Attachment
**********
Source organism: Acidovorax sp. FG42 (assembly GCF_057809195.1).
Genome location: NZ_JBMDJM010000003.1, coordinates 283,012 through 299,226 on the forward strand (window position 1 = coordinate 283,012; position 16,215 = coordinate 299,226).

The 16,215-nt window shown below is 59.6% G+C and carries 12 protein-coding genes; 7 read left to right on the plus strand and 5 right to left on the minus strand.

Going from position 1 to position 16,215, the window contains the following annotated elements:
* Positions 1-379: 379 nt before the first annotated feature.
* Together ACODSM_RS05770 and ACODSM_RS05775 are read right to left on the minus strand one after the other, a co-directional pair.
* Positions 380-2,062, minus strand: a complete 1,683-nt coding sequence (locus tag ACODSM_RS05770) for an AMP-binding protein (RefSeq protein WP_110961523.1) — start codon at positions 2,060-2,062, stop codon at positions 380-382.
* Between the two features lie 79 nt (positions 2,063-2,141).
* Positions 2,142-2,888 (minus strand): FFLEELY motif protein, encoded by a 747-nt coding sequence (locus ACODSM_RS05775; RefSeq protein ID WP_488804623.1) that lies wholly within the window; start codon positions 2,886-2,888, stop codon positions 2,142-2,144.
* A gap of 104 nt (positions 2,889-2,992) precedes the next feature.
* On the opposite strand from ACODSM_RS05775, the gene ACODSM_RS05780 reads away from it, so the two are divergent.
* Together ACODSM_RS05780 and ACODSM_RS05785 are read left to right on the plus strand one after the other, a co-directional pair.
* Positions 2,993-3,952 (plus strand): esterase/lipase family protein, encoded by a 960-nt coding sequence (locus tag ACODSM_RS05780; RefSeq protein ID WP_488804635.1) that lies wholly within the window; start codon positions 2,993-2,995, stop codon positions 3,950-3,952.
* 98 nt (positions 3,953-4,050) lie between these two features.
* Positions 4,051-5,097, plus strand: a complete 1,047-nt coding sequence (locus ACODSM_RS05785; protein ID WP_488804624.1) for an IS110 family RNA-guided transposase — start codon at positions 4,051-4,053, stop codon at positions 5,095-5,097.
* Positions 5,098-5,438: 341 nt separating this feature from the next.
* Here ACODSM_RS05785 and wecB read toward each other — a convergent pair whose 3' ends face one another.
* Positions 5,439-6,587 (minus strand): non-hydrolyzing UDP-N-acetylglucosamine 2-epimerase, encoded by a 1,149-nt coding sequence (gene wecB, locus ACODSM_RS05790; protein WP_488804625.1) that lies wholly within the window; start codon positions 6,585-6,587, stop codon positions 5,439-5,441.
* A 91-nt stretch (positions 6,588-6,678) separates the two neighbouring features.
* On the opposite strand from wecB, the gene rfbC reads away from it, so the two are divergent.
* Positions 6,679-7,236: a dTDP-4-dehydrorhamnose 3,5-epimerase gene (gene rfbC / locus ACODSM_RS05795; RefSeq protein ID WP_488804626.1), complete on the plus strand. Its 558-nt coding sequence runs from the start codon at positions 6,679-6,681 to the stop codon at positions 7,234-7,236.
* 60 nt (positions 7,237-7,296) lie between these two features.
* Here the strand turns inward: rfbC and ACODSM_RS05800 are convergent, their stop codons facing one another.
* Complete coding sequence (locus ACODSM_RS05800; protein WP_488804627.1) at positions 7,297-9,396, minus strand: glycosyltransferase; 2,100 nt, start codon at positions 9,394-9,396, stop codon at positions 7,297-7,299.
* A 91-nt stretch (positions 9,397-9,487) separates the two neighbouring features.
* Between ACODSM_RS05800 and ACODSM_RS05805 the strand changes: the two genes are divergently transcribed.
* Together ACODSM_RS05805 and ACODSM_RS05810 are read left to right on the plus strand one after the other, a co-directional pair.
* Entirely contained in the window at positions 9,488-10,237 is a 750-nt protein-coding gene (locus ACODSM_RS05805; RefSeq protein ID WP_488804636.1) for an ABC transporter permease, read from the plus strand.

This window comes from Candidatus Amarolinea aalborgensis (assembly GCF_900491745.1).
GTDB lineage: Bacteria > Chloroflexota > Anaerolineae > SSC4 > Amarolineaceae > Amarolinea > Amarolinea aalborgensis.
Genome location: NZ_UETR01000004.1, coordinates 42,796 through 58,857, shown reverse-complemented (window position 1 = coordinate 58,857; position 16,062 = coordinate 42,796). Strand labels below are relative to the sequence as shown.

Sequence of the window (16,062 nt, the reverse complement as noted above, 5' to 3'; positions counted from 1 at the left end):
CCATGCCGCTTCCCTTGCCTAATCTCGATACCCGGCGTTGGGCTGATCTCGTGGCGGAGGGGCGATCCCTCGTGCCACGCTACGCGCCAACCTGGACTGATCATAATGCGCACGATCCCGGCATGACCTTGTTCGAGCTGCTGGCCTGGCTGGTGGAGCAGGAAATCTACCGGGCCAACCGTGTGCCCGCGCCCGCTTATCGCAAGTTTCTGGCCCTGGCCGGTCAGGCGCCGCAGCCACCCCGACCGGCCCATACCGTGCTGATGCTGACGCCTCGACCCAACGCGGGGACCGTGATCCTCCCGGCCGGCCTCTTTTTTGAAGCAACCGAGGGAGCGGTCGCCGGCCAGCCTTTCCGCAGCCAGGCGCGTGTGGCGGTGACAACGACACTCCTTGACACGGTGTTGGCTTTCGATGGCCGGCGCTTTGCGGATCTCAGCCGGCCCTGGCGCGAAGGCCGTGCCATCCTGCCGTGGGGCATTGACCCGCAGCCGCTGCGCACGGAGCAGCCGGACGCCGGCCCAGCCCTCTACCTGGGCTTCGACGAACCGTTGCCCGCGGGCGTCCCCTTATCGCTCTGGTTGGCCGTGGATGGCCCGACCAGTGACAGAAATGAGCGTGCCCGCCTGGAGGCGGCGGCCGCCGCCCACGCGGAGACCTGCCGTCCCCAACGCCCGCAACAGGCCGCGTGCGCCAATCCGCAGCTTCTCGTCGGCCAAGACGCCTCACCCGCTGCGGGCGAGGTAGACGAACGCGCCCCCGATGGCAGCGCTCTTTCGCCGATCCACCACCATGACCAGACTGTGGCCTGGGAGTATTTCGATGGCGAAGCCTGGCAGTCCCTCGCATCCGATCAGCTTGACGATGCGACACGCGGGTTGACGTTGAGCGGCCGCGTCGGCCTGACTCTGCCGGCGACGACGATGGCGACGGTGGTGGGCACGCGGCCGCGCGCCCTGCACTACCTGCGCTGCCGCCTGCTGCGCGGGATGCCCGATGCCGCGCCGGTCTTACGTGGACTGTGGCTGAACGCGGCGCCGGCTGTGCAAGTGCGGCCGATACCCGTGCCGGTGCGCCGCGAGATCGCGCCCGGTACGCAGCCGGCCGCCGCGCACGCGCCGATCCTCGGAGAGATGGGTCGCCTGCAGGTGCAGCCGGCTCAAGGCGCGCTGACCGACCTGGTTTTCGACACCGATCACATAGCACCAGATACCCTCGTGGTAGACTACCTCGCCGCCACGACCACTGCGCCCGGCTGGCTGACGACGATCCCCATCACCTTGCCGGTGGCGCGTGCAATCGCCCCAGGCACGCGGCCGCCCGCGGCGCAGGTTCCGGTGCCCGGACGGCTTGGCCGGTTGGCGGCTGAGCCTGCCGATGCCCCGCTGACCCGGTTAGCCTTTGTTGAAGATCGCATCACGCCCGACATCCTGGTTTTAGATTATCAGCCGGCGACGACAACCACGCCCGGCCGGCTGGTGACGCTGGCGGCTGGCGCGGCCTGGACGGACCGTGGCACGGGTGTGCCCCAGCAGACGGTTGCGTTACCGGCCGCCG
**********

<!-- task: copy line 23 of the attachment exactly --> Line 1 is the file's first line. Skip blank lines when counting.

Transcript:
* Here the strand turns inward: rfbC and ACODSM_RS05800 are convergent, their stop codons facing one another.